Photo by Jonathan Slifkin
One of the most common sights from the observation deck at the Canopy Tower is the Plain-colored Tanager. True to its name it is mostly gray, with black wings and a pale belly, but a careful look will also reveal a flash of bright blue at its wingbend. This charming species is common in forest canopy and forest edge habitats, but it occupies a rather restricted range, being found only in eastern Costa Rica, Panama, and northwestern Colombia.
Plain-colored Tanagers are typically found in pairs or small groups, and can often be seen foraging within mixed flocks of tanagers, honeycreepers, warblers, and others. They move rapidly as they forage and give away their presence with their high-pitched vocalizations. They feed both on fruits, especially cecropia fruits, and on insects and spiders.
Breeding takes place from February to August in Panama. The female builds the nest alone, using fibers and cobwebs, but the male helps her to gather material and to raise the chicks (two per clutch) until they are old enough to survive on their own.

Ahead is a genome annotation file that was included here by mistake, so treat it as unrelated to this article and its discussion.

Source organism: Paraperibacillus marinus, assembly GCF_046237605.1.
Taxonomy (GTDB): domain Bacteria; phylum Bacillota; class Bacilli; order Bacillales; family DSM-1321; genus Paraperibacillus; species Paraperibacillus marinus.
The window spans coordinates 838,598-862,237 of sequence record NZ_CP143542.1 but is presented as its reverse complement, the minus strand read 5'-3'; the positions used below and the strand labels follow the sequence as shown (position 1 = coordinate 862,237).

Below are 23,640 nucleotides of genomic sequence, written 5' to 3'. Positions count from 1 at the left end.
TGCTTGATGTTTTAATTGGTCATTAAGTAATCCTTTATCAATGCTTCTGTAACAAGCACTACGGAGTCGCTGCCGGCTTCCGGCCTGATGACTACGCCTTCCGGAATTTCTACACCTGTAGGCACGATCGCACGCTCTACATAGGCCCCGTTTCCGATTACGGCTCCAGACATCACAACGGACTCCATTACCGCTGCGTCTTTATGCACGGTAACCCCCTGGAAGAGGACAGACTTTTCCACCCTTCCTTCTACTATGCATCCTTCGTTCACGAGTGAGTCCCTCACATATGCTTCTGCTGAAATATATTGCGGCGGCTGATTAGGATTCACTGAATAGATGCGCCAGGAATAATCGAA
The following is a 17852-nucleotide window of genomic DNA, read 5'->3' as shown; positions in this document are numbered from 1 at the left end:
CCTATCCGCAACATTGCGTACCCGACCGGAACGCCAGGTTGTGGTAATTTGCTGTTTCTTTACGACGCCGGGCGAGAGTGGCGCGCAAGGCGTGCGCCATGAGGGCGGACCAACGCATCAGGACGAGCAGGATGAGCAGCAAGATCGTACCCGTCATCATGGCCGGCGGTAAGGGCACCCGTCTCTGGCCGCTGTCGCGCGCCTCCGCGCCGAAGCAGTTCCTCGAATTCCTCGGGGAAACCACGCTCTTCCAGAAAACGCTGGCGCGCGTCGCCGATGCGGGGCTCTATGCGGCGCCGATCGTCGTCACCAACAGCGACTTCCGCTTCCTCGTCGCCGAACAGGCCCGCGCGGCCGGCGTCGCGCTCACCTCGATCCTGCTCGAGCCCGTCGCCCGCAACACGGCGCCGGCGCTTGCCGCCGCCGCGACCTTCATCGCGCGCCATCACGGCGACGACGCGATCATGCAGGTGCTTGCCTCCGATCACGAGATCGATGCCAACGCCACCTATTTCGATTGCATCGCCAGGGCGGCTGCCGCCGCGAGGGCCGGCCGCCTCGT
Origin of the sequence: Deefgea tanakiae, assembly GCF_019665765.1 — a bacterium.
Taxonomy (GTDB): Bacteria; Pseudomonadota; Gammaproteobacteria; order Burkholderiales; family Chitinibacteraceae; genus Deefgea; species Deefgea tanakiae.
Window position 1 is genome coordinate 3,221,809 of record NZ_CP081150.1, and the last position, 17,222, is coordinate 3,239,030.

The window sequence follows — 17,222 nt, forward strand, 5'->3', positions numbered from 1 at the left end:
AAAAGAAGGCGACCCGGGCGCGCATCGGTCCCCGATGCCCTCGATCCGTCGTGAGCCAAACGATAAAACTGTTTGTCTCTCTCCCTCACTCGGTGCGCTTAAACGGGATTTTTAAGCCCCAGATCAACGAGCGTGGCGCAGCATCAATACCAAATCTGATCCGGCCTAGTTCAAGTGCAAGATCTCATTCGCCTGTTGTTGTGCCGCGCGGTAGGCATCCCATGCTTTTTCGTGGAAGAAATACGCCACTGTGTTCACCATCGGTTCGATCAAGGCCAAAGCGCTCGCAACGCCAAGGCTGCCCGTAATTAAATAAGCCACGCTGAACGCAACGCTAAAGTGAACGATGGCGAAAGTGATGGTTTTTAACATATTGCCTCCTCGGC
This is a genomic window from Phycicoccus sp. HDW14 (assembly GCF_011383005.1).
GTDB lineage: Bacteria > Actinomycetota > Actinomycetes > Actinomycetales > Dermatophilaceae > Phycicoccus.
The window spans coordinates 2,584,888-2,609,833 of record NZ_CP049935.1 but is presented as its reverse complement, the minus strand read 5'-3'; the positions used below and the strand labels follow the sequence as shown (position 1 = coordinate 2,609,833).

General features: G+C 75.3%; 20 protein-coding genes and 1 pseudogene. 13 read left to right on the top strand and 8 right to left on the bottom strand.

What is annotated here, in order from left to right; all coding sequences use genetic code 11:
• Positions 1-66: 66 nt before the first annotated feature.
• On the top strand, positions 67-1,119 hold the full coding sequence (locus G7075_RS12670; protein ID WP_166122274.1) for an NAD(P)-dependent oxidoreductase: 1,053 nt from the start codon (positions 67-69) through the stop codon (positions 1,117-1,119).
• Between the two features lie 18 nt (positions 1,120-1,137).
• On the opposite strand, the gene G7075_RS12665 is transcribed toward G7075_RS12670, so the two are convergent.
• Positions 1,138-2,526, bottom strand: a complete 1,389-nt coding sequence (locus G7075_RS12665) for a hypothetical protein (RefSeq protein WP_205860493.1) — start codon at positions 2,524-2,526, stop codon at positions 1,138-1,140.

As mentioned, Plain-colored Tanagers are common at the Canopy Tower, which is surrounded by their preferred habitat of cecropia-dominated canopy. They are also common around the Canopy Camp and the Canopy Lodge, although we are still waiting for one to make an appearance on the Panama Fruit Feeder Cam!
Angehr, G. R., and R. Dean (2010). The Birds of Panama: A Field Guide. Zona Tropical, San José, Costa Rica.
Zapata, Y. and K. J. Burns (2020). Plain-colored Tanager (Tangara inornata), version 1.0. In Birds of the World (T. S. Schulenberg, Editor). Cornell Lab of Ornithology, Ithaca, NY, USA.